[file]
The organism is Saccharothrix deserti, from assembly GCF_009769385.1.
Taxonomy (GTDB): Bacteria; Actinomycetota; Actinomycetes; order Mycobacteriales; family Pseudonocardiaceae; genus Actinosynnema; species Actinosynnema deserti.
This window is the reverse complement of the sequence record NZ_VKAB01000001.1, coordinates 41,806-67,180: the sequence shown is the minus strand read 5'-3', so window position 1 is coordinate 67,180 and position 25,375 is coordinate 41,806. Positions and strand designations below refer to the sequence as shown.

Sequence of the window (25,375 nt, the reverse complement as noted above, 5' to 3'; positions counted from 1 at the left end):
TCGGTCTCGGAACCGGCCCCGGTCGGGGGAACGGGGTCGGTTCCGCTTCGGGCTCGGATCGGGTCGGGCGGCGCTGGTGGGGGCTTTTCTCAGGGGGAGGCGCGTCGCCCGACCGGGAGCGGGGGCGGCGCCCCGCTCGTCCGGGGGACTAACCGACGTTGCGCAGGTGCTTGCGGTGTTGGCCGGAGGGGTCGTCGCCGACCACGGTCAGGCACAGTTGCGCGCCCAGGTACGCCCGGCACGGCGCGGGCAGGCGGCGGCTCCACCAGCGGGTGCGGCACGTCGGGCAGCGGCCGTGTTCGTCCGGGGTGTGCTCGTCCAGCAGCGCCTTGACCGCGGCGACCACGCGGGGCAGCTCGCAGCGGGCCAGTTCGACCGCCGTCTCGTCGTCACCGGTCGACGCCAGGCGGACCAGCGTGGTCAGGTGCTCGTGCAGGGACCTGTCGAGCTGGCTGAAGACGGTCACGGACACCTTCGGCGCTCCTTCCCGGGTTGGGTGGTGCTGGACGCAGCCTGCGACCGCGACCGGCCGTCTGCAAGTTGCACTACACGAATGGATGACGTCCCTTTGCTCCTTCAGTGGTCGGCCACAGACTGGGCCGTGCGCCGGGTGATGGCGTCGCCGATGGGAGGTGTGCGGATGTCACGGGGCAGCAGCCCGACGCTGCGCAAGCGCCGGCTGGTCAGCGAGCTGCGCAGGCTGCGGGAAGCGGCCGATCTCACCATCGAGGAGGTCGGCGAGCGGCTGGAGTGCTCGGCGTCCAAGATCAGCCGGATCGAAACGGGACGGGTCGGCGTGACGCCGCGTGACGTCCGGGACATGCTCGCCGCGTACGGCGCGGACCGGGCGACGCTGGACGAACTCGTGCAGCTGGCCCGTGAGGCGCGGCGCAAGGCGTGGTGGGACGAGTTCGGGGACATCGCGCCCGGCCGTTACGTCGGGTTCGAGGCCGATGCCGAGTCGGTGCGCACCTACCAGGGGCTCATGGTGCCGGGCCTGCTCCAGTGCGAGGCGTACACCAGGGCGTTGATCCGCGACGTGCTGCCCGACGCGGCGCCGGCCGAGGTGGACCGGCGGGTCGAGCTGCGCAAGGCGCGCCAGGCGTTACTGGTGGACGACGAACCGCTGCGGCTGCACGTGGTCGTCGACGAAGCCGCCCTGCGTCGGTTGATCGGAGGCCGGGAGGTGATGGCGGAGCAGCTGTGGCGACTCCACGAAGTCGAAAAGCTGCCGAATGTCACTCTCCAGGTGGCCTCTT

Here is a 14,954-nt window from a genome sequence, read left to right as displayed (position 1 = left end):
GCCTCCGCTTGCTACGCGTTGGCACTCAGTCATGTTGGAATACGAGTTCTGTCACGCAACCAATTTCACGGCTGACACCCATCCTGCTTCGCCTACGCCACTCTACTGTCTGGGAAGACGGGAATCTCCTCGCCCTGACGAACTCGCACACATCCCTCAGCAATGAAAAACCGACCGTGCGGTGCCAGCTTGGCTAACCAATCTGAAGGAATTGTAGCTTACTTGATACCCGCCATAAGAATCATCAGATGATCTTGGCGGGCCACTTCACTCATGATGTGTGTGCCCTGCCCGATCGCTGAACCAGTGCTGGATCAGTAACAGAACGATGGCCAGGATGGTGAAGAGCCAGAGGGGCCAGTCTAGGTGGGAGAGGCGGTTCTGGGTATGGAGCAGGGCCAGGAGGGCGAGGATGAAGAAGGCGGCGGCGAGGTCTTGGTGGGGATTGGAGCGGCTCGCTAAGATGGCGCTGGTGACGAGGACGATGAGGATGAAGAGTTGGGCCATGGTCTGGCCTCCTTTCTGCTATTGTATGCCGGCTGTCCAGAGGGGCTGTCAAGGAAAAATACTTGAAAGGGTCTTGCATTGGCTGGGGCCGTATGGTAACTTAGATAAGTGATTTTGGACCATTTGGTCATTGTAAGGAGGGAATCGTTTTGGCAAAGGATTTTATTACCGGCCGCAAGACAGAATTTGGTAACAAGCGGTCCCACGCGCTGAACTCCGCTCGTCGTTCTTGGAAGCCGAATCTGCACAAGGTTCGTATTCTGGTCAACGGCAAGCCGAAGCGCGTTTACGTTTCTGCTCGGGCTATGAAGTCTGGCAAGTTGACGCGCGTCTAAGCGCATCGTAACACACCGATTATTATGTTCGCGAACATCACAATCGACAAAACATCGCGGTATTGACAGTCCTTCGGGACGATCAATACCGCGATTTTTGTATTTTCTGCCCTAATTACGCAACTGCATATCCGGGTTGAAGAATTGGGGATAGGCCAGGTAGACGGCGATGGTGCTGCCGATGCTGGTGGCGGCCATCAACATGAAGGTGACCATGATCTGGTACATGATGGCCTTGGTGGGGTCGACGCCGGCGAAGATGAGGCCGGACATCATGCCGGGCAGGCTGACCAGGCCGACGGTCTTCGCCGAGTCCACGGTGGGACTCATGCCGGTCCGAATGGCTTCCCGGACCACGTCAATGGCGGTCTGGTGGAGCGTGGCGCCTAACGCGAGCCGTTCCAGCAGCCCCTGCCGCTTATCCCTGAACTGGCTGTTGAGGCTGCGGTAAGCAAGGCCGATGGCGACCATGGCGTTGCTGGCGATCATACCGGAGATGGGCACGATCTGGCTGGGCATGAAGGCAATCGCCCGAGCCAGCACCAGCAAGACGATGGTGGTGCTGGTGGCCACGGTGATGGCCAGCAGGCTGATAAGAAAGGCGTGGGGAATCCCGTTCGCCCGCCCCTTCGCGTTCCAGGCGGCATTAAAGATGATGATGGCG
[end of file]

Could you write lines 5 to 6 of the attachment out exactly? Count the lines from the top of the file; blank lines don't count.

TCGGTCTCGGAACCGGCCCCGGTCGGGGGAACGGGGTCGGTTCCGCTTCGGGCTCGGATCGGGTCGGGCGGCGCTGGTGGGGGCTTTTCTCAGGGGGAGGCGCGTCGCCCGACCGGGAGCGGGGGCGGCGCCCCGCTCGTCCGGGGGACTAACCGACGTTGCGCAGGTGCTTGCGGTGTTGGCCGGAGGGGTCGTCGCCGACCACGGTCAGGCACAGTTGCGCGCCCAGGTACGCCCGGCACGGCGCGGGCAGGCGGCGGCTCCACCAGCGGGTGCGGCACGTCGGGCAGCGGCCGTGTTCGTCCGGGGTGTGCTCGTCCAGCAGCGCCTTGACCGCGGCGACCACGCGGGGCAGCTCGCAGCGGGCCAGTTCGACCGCCGTCTCGTCGTCACCGGTCGACGCCAGGCGGACCAGCGTGGTCAGGTGCTCGTGCAGGGACCTGTCGAGCTGGCTGAAGACGGTCACGGACACCTTCGGCGCTCCTTCCCGGGTTGGGTGGTGCTGGACGCAGCCTGCGACCGCGACCGGCCGTCTGCAAGTTGCACTACACGAATGGATGACGTCCCTTTGCTCCTTCAGTGGTCGGCCACAGACTGGGCCGTGCGCCGGGTGATGGCGTCGCCGATGGGAGGTGTGCGGATGTCACGGGGCAGCAGCCCGACGCTGCGCAAGCGCCGGCTGGTCAGCGAGCTGCGCAGGCTGCGGGAAGCGGCCGATCTCACCATCGAGGAGGTCGGCGAGCGGCTGGAGTGCTCGGCGTCCAAGATCAGCCGGATCGAAACGGGACGGGTCGGCGTGACGCCGCGTGACGTCCGGGACATGCTCGCCGCGTACGGCGCGGACCGGGCGACGCTGGACGAACTCGTGCAGCTGGCCCGTGAGGCGCGGCGCAAGGCGTGGTGGGACGAGTTCGGGGACATCGCGCCCGGCCGTTACGTCGGGTTCGAGGCCGATGCCGAGTCGGTGCGCACCTACCAGGGGCTCATGGTGCCGGGCCTGCTCCAGTGCGAGGCGTACACCAGGGCGTTGATCCGCGACGTGCTGCCCGACGCGGCGCCGGCCGAGGTGGACCGGCGGGTCGAGCTGCGCAAGGCGCGCCAGGCGTTACTGGTGGACGACGAACCGCTGCGGCTGCACGTGGTCGTCGACGAAGCCGCCCTGCGTCGGTTGATCGGAGGCCGGGAGGTGATGGCGGAGCAGCTGTGGCGACTCCACGAAGTCGAAAAGCTGCCGAATGTCACTCTCCAGGTGGCCTCTT

Here is a 14,954-nt window from a genome sequence, read left to right as displayed (position 1 = left end):